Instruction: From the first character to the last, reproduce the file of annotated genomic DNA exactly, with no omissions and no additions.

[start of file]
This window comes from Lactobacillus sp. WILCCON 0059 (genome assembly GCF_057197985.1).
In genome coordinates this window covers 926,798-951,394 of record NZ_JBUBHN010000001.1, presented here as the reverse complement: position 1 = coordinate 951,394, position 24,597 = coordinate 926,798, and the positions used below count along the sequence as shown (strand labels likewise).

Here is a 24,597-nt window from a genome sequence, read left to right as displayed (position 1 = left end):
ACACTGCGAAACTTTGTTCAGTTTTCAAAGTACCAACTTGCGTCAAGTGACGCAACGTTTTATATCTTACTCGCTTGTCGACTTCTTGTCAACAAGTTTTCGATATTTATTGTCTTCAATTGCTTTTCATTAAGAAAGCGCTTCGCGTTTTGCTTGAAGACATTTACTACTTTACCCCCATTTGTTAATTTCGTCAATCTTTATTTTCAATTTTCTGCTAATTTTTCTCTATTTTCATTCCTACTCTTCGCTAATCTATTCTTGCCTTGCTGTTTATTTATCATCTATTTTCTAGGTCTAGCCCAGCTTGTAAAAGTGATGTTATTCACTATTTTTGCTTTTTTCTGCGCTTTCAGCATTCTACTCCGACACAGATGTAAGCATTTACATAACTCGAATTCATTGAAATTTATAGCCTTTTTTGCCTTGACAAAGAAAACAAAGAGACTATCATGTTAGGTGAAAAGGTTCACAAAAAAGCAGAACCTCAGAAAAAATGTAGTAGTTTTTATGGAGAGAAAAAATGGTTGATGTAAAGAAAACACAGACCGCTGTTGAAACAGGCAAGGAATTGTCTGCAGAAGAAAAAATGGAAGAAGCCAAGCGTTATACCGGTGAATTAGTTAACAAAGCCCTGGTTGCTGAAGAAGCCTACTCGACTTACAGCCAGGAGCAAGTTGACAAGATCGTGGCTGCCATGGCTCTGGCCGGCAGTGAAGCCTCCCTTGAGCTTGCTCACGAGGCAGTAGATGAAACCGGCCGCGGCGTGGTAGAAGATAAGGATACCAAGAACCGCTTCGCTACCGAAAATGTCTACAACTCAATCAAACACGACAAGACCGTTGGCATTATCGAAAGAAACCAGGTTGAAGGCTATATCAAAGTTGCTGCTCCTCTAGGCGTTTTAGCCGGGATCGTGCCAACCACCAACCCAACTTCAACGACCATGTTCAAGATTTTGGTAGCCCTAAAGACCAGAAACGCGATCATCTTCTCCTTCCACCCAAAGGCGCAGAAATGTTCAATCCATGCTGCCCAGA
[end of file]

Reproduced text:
This window comes from Lactobacillus sp. WILCCON 0059 (genome assembly GCF_057197985.1).
In genome coordinates this window covers 926,798-951,394 of record NZ_JBUBHN010000001.1, presented here as the reverse complement: position 1 = coordinate 951,394, position 24,597 = coordinate 926,798, and the positions used below count along the sequence as shown (strand labels likewise).

Here is a 24,597-nt window from a genome sequence, read left to right as displayed (position 1 = left end):
ACACTGCGAAACTTTGTTCAGTTTTCAAAGTACCAACTTGCGTCAAGTGACGCAACGTTTTATATCTTACTCGCTTGTCGACTTCTTGTCAACAAGTTTTCGATATTTATTGTCTTCAATTGCTTTTCATTAAGAAAGCGCTTCGCGTTTTGCTTGAAGACATTTACTACTTTACCCCCATTTGTTAATTTCGTCAATCTTTATTTTCAATTTTCTGCTAATTTTTCTCTATTTTCATTCCTACTCTTCGCTAATCTATTCTTGCCTTGCTGTTTATTTATCATCTATTTTCTAGGTCTAGCCCAGCTTGTAAAAGTGATGTTATTCACTATTTTTGCTTTTTTCTGCGCTTTCAGCATTCTACTCCGACACAGATGTAAGCATTTACATAACTCGAATTCATTGAAATTTATAGCCTTTTTTGCCTTGACAAAGAAAACAAAGAGACTATCATGTTAGGTGAAAAGGTTCACAAAAAAGCAGAACCTCAGAAAAAATGTAGTAGTTTTTATGGAGAGAAAAAATGGTTGATGTAAAGAAAACACAGACCGCTGTTGAAACAGGCAAGGAATTGTCTGCAGAAGAAAAAATGGAAGAAGCCAAGCGTTATACCGGTGAATTAGTTAACAAAGCCCTGGTTGCTGAAGAAGCCTACTCGACTTACAGCCAGGAGCAAGTTGACAAGATCGTGGCTGCCATGGCTCTGGCCGGCAGTGAAGCCTCCCTTGAGCTTGCTCACGAGGCAGTAGATGAAACCGGCCGCGGCGTGGTAGAAGATAAGGATACCAAGAACCGCTTCGCTACCGAAAATGTCTACAACTCAATCAAACACGACAAGACCGTTGGCATTATCGAAAGAAACCAGGTTGAAGGCTATATCAAAGTTGCTGCTCCTCTAGGCGTTTTAGCCGGGATCGTGCCAACCACCAACCCAACTTCAACGACCATGTTCAAGATTTTGGTAGCCCTAAAGACCAGAAACGCGATCATCTTCTCCTTCCACCCAAAGGCGCAGAAATGTTCAATCCATGCTGCCCAGA